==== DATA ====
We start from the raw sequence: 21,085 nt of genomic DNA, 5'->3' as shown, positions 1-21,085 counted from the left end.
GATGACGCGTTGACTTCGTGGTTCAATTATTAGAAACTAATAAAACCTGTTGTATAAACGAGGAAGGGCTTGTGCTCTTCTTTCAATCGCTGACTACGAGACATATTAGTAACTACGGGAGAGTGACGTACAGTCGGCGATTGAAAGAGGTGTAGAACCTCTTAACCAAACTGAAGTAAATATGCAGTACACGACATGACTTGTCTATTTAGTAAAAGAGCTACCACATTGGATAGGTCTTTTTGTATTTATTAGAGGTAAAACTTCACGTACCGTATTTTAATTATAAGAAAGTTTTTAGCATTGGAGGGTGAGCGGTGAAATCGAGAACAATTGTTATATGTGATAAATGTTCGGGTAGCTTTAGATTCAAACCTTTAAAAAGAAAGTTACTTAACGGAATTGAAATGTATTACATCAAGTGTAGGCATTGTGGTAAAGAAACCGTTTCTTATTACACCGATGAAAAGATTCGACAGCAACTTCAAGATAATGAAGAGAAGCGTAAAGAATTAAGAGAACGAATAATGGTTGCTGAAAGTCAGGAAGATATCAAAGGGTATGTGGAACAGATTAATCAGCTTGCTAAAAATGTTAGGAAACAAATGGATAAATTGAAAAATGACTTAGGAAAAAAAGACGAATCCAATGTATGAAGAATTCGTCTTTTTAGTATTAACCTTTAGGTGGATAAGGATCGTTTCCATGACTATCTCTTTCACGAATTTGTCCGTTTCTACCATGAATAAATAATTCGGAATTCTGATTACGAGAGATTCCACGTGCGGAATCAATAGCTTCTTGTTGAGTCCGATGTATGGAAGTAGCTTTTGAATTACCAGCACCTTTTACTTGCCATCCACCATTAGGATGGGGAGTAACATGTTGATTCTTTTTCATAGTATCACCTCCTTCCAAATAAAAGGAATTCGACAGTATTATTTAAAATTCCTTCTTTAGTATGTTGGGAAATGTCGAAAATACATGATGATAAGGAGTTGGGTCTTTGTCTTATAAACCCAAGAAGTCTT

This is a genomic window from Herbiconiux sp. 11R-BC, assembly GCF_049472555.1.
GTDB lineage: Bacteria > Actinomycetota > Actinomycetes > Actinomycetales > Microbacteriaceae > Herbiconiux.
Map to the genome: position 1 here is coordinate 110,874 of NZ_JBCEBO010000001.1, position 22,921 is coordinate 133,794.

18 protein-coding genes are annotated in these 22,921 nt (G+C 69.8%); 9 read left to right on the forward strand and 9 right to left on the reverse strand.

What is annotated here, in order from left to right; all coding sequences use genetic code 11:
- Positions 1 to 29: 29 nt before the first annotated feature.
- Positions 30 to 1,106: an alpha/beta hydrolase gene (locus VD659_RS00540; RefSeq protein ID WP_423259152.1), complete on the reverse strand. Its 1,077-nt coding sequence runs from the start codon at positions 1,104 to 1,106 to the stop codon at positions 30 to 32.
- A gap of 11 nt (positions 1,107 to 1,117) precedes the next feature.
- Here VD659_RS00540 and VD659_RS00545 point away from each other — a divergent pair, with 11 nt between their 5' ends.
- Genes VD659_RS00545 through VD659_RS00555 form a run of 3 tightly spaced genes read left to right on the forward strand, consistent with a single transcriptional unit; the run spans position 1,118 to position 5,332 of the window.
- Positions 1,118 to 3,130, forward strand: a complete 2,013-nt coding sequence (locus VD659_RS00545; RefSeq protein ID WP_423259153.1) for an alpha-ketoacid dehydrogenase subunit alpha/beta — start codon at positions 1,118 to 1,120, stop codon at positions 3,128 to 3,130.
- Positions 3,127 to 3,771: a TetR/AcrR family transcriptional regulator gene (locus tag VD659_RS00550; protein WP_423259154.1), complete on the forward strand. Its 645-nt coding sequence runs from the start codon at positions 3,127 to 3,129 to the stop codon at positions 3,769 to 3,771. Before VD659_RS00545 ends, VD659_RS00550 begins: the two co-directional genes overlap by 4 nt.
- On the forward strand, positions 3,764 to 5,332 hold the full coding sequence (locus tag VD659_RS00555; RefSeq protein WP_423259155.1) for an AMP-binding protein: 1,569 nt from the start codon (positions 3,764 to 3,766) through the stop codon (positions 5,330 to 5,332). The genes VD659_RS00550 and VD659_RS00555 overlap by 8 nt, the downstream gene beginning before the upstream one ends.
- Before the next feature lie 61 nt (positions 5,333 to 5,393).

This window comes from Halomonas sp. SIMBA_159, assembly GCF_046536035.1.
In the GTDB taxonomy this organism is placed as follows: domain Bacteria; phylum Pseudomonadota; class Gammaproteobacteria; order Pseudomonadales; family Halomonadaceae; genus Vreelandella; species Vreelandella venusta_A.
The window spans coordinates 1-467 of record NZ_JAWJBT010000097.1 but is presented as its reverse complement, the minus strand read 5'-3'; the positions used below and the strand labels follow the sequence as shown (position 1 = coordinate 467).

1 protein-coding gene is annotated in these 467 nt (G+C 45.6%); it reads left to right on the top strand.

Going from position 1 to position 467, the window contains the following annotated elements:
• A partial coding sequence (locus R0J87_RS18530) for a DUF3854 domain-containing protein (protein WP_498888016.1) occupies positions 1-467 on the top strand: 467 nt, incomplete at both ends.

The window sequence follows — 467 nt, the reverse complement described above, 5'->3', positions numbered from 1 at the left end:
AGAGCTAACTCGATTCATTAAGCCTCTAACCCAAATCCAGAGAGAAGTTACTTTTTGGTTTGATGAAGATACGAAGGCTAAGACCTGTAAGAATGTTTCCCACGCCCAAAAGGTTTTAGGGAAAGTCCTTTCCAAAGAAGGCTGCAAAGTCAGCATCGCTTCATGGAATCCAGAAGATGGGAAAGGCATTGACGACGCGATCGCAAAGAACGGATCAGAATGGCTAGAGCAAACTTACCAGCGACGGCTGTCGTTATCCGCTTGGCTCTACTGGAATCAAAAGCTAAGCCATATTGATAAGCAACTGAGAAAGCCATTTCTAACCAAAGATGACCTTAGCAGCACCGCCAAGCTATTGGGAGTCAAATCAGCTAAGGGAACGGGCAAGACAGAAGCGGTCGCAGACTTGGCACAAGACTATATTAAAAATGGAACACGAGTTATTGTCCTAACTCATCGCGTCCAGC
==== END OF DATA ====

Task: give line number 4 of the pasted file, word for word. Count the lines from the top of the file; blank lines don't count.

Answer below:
GTDB lineage: Bacteria > Actinomycetota > Actinomycetes > Actinomycetales > Microbacteriaceae > Herbiconiux.